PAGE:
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Special meeting held to meet OCSD budget deadlines

October 17, 2012


Oktibbeha County School District Conservator Jayne Sargent held a special-called meeting Monday to meet deadlines for the school district’s budget and its Title I policies and procedures, among other items related to policy and documentation.

Sargent said the budget has not changed since the OCSD Board of Directors last discussed it, before that board was removed to make way for the state’s takeover of the OCSD. As such, the budget’s total projected revenue remains at $11,223,915.96, with 30.89 percent generated by ad valorem tax levy.

“It just had to be finally approved by Oct. 15,” Sargent said. “I wanted to be sure this budget was approved on time, and the drop-dead date was Oct. 15. That’s why it was a specially called meeting. It’s usually approved earlier in most districts.”

Sargent said other items on the agenda were primarily policy-related, specifically concerning documentation of policy that must be reported to the state and federal level in a timely manner. For example, she said, the board needs to have its policy for working with homeless children available to receive Title I funds used to work with those children.

“The homeless (policy) hasn’t changed; we just wanted to make sure the policy was on the record,” Sargent said. “It has to be approved by your board that says the district will use the money appropriately. The federal programs are looked at periodically, (and) Oktibbeha County is up for (what is called) a documentation review. Every school and the central office has to be ready with necessary folders and paperwork that matches what they said they were going to do.”

Some policies, such as the crisis management plan, were available but needed to be updated to comply with updated state and federal standards, Sargent said, including the school’s crisis management policy.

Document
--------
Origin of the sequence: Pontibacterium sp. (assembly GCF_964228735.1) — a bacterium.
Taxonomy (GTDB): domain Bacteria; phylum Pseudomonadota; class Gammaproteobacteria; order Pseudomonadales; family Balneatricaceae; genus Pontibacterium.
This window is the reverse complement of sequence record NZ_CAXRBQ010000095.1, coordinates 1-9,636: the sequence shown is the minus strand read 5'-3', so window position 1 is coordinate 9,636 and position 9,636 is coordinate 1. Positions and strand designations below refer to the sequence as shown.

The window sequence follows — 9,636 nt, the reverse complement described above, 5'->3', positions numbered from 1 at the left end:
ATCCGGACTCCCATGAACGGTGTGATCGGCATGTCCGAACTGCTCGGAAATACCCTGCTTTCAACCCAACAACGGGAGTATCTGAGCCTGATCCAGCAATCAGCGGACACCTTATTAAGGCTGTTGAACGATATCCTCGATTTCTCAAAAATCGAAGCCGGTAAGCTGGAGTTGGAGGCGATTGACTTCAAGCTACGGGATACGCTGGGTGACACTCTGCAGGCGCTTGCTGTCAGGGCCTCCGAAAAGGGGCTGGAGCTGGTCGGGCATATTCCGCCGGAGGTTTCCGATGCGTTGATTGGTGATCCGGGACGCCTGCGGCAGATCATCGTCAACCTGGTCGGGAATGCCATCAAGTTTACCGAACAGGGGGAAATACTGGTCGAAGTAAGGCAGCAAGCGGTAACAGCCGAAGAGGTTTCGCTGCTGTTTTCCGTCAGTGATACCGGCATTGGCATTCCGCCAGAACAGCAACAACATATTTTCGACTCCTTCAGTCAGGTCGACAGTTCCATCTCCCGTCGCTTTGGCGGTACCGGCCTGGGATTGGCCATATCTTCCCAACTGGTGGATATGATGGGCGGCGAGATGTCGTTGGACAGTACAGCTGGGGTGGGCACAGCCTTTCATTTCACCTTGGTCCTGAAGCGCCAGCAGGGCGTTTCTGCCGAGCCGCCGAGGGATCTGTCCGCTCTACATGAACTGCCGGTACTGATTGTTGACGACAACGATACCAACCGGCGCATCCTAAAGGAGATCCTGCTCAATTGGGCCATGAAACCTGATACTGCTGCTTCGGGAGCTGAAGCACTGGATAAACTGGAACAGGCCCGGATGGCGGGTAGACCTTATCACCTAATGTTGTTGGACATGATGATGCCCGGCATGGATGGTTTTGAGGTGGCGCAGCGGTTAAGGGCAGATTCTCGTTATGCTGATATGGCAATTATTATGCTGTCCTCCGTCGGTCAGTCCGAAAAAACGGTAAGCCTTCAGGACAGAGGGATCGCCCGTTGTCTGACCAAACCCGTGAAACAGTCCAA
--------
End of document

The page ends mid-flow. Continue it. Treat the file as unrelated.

Other policies are new for this year, she said, including a wellness policy for the school’s food service program.

“You want to make sure your employees and your board and your leadership understand the law,” Sargent said. “I’m trying to do as best I can to make sure all policies are updated. Not all policies have been updated appropriately, is the best way I can say it.”

Sargent said Title I programs in particular will be audited Nov. 1-2. To ensure the OCSD is prepared for this and other documentation review, she said, the hiring of a consultant to pre-assess the documentation was added to the agenda.

“We usually get someone not inside the district, someone who would have a clean eye,” Sargent said. “It happens in many districts.”

An executive session was held to authorize the retirement of an elementary school teacher, Sargent said, but no employees at any school were terminated at Monday’s meeting. She said discussions of employee competence may occur at later meetings, and the next one is scheduled for Nov. 5 at noon. Previously, she said, school board members would hold meetings at 6 p.m. after finishing with their work days, but since Sargent serves in the capacity of both school superintendent and school board, there is no need to wait until late in the day.

“If any members of the public would like to come,” Sargent said, “it’s at lunch time, (so) they would have an opportunity.”

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